You probably have some questions about what to expect from Particle Mesh. While the hardware doesn’t ship until September 2018, there is already a good deal you can learn about mesh networking.
A good place to start with Particle Mesh is to learn about the different roles a device can take in the network. This post does not cover which roles your Argon, Boron, or Xenon should take in your mesh network. But that post is coming soon.
By the end of this post, you should be familiar with the three different types of device roles in Particle Mesh, and how they compare to the Wi-Fi devices you’re familiar with like access points and clients.
Wi-Fi home network design
A typical home Wi-Fi network uses an access point (AP) to define the network. It’s responsible for creating a network SSID that clients like your phone and laptop can join. It also authenticates and provides IP addresses to clients on the network and routes their local network traffic to the internet.
|Wi-Fi access points can||
Most home networks have only one Wi-Fi AP and it’s connected directly to a cable, ISDN, or DSL modem. When the AP goes down, so does your connection to the internet. And that’s likely what you’ll notice first. But that’s not the only thing that happens to the network. All of the clients on the network lose their IP addresses and can no longer communicate with each other.
For most homes networks this downtime isn’t a catastrophic event. It’s simply time to read a book, not binge watch streaming video or browse the web.
But with Particle Mesh, one device going offline will not take down the entire network. And that really matters for IoT networks, where downtime means data loss and potentially mission critical failure.
Particle Mesh network design
Particle Mesh networks use devices called gateways and repeaters to create the basic infrastructure of the network. They are a bit like Wi-Fi APs, but they can also do a lot more.
Both gateways and repeaters can create a local mesh network. They handle authentication and IP provisioning for devices that join the network. And they are responsible for routing and managing local network traffic.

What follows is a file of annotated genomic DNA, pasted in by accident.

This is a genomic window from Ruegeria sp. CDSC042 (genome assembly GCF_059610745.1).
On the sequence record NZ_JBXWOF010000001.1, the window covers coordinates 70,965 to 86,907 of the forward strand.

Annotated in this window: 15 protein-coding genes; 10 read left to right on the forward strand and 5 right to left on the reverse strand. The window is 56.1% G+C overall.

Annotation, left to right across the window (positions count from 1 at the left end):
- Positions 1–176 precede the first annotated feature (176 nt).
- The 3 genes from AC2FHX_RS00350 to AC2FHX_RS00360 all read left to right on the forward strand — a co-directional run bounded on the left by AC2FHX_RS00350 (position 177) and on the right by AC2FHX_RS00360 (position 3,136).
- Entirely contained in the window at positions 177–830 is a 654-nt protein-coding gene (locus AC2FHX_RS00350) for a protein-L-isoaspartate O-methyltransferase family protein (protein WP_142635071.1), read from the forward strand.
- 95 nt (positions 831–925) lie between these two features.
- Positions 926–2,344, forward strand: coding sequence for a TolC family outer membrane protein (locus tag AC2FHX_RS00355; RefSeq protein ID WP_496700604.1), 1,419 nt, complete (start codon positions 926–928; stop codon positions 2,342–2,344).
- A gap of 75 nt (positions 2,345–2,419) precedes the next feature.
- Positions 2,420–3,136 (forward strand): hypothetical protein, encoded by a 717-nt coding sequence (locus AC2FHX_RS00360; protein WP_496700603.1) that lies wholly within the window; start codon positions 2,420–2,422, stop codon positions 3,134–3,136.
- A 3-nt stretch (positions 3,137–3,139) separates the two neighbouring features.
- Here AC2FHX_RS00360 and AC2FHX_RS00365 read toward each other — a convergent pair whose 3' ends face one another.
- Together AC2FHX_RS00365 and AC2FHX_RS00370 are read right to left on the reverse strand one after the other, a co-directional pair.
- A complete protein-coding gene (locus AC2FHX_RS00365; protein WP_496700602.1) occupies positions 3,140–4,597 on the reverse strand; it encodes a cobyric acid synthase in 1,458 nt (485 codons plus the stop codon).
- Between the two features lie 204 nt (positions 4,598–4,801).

Gateways can also route local traffic to external networks and the internet. This also makes them similar to a Wi-Fi APs.
Repeaters focus on the local mesh network and work together to get data where it needs to go. The more repeaters that you add to a network the larger and more resilient it becomes.
|Particle Mesh gateways can||Particle Mesh repeaters can|
With Particle Mesh, both gateways and repeaters work well when more than one of them are deployed on the same network. In fact, a network with multiple gateways and repeaters is more resilient because gateways and repeaters know how to share the responsibility of routing network traffic.
And while it is possible to mimic some of Particle Mesh’s features in Wi-Fi, you’d need a networking guru on staff to set it up and constantly manage it. In Particle Mesh, these features are fundamental to the protocol and design. You simply don’t get that with traditional Wi-Fi.
Endpoints connect to sensors & actuators
The final type of device in a Particle Mesh network are endpoints. These devices focus on interacting with the physical world and are not burdened with creating a network or routing its traffic.
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In practice, these are the devices closest to the things you want to monitor and control. A typical endpoint deployment is one where it’s wired to external sensors or controlling motors.
Endpoints can run off battery power and can enter low-power sleep states. Both qualities are great for when it’s hard to find an outlet.
Which Particle Mesh hardware should I use?
Now that you know a bit about the different device roles in a Particle Mesh network, you’re likely wondering which roles the Argon, Boron, and Xenon in your network should take. That’s something you can read about in the Particle Mesh 102 post.